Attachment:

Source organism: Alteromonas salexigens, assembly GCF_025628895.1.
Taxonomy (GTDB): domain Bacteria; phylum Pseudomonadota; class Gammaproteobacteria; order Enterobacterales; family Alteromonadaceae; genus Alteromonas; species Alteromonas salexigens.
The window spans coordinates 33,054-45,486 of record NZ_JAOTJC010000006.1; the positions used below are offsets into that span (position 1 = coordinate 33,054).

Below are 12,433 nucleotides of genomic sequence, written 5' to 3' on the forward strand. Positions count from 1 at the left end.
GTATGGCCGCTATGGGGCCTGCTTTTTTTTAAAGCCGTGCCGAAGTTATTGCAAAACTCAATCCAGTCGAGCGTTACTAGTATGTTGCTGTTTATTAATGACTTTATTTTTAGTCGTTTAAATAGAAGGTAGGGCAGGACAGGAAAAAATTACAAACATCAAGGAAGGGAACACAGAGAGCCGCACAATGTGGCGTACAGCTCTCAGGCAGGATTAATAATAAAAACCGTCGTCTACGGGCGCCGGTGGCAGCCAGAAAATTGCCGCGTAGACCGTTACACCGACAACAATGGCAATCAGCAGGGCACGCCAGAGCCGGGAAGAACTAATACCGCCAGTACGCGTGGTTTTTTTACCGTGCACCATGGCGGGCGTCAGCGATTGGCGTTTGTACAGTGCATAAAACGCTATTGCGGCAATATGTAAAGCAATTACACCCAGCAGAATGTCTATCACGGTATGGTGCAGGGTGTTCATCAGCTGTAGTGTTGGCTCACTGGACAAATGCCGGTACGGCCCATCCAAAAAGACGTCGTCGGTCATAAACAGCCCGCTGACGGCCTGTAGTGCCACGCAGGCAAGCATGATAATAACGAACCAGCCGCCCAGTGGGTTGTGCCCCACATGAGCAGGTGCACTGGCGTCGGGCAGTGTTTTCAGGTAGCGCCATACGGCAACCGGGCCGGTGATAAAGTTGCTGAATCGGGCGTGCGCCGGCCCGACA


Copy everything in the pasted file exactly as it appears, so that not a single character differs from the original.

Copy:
Source organism: Alteromonas salexigens, assembly GCF_025628895.1.
Taxonomy (GTDB): domain Bacteria; phylum Pseudomonadota; class Gammaproteobacteria; order Enterobacterales; family Alteromonadaceae; genus Alteromonas; species Alteromonas salexigens.
The window spans coordinates 33,054-45,486 of record NZ_JAOTJC010000006.1; the positions used below are offsets into that span (position 1 = coordinate 33,054).

Below are 12,433 nucleotides of genomic sequence, written 5' to 3' on the forward strand. Positions count from 1 at the left end.
GTATGGCCGCTATGGGGCCTGCTTTTTTTTAAAGCCGTGCCGAAGTTATTGCAAAACTCAATCCAGTCGAGCGTTACTAGTATGTTGCTGTTTATTAATGACTTTATTTTTAGTCGTTTAAATAGAAGGTAGGGCAGGACAGGAAAAAATTACAAACATCAAGGAAGGGAACACAGAGAGCCGCACAATGTGGCGTACAGCTCTCAGGCAGGATTAATAATAAAAACCGTCGTCTACGGGCGCCGGTGGCAGCCAGAAAATTGCCGCGTAGACCGTTACACCGACAACAATGGCAATCAGCAGGGCACGCCAGAGCCGGGAAGAACTAATACCGCCAGTACGCGTGGTTTTTTTACCGTGCACCATGGCGGGCGTCAGCGATTGGCGTTTGTACAGTGCATAAAACGCTATTGCGGCAATATGTAAAGCAATTACACCCAGCAGAATGTCTATCACGGTATGGTGCAGGGTGTTCATCAGCTGTAGTGTTGGCTCACTGGACAAATGCCGGTACGGCCCATCCAAAAAGACGTCGTCGGTCATAAACAGCCCGCTGACGGCCTGTAGTGCCACGCAGGCAAGCATGATAATAACGAACCAGCCGCCCAGTGGGTTGTGCCCCACATGAGCAGGTGCACTGGCGTCGGGCAGTGTTTTCAGGTAGCGCCATACGGCAACCGGGCCGGTGATAAAGTTGCTGAATCGGGCGTGCGCCGGCCCGACA